Fast and easy way to cut a long story short

Summarising a text is a key human skill. But can software do it? Roderick Neil Kay looks at progress

Automatic summarising has long been considered one of the most prized goals in artificial intelligence, or AI. Working summarisers have now finally appeared, although they are based on far more superficial techniques.

The ability to summarise a text is founded on core intellectual skills, so much so that the trials in the task still appear in numerous IQ and recruitment tests, including those run for the elite of the Civil Service.

Like many other products involving natural language, the new summarising technology doesn't quite live up to its billing. Summarisers have now been developed by a host of companies, including Oracle, InXight and BT, all based on similar statistical techniques. The simplest such method runs as follows. First, find the most frequently occurring words in a text, excluding trivial words. Second, locate the sentences in which groups of these words occur. Third, extract these sentences and compile them in chronological order. Then describe the compilation as a summary, without blinking.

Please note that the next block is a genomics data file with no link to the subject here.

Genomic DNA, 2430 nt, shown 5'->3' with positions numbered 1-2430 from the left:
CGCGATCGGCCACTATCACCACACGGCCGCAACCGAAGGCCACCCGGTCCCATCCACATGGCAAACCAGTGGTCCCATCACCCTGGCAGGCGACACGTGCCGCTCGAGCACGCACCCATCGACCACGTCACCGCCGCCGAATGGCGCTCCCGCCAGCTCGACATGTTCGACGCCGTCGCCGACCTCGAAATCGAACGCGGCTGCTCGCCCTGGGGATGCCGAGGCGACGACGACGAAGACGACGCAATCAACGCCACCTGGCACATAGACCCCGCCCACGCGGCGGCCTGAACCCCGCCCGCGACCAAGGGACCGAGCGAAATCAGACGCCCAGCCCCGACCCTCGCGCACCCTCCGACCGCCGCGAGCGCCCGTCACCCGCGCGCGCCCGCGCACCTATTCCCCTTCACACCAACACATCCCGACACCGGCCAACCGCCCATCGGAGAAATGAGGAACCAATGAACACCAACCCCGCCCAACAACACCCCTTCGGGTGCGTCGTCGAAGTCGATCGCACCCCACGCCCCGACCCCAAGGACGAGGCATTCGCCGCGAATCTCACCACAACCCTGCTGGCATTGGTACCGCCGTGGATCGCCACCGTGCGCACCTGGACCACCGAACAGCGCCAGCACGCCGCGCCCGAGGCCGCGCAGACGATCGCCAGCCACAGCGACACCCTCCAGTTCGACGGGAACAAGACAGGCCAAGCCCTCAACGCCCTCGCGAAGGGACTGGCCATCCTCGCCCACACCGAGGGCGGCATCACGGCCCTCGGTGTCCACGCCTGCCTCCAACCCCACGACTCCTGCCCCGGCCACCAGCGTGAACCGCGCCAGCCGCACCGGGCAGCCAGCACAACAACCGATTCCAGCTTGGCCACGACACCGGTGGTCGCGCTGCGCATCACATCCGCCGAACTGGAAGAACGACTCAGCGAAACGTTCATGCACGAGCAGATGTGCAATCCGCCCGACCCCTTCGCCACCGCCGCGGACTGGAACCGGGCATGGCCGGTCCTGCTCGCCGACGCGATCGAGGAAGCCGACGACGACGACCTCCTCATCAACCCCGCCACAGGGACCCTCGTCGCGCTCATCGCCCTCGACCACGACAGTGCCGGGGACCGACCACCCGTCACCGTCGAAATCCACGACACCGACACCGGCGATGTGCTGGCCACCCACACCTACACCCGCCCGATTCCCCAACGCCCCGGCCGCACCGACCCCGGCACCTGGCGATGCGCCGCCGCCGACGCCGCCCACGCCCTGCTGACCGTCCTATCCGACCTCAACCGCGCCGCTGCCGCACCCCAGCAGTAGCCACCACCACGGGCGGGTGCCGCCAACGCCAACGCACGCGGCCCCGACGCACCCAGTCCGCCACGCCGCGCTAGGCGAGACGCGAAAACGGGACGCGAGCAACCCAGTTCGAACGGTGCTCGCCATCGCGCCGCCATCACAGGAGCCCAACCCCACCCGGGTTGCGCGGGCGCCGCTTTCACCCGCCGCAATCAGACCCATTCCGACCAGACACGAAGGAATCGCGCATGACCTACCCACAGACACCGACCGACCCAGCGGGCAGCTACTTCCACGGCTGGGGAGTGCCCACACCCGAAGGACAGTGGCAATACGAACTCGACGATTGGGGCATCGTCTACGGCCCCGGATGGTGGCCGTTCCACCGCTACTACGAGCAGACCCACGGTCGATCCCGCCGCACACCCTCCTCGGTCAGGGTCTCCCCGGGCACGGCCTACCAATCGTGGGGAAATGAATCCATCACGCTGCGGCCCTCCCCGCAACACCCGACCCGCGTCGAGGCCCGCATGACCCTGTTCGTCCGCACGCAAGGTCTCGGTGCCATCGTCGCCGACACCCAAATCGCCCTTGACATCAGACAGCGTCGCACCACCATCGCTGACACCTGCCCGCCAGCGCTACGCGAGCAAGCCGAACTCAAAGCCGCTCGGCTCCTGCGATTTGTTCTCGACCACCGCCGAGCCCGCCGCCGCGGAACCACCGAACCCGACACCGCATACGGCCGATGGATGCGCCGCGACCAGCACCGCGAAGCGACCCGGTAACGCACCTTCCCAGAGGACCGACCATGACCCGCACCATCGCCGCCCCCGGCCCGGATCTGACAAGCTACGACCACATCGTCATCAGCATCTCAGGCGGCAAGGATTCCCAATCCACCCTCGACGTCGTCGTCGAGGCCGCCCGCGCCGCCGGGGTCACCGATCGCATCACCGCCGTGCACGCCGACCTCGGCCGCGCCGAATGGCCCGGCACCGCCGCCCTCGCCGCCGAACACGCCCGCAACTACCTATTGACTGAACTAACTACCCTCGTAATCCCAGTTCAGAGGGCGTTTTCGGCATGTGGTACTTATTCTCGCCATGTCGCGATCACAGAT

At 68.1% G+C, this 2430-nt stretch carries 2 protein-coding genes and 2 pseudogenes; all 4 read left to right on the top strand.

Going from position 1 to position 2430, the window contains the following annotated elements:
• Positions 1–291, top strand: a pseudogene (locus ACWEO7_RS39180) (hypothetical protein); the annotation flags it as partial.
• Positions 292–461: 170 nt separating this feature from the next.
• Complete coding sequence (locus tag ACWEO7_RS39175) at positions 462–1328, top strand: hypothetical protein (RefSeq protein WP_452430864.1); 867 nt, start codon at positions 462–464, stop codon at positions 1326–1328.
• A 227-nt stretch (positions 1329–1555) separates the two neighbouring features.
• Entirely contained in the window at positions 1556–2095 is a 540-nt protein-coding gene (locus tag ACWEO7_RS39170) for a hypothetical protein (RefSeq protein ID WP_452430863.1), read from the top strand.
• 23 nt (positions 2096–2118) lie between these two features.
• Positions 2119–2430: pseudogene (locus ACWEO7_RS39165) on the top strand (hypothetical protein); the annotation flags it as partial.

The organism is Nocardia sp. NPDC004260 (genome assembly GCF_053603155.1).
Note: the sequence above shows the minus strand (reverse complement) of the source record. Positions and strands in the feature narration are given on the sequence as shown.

One of the most surprising things about the statistical techniques at the centre of the new software is that the ideas have been around for a long time, almost before the dawn of AI, in fact. As early as 1958, while working for IBM, Luhn ran some experiments on a corpus of technical articles, using the algorithm just described. He was enthusiastic about the results: "The auto-abstract is perhaps the first example of a machine- generated equivalent of a completely intellectual task in the field of literature evaluation."

But at the time, text retrieval wasn't the hot topic it is today, and his idea was never marketed in the form of software. The view within the AI community, which has always aimed at getting computers to understand language, has been that statistical techniques are OK as far they go, but if you consider what a human can do, that isn't very far. The emergence at this point of the new summarisers probably owes as much to bumped-up demand as it does to advancement in the field.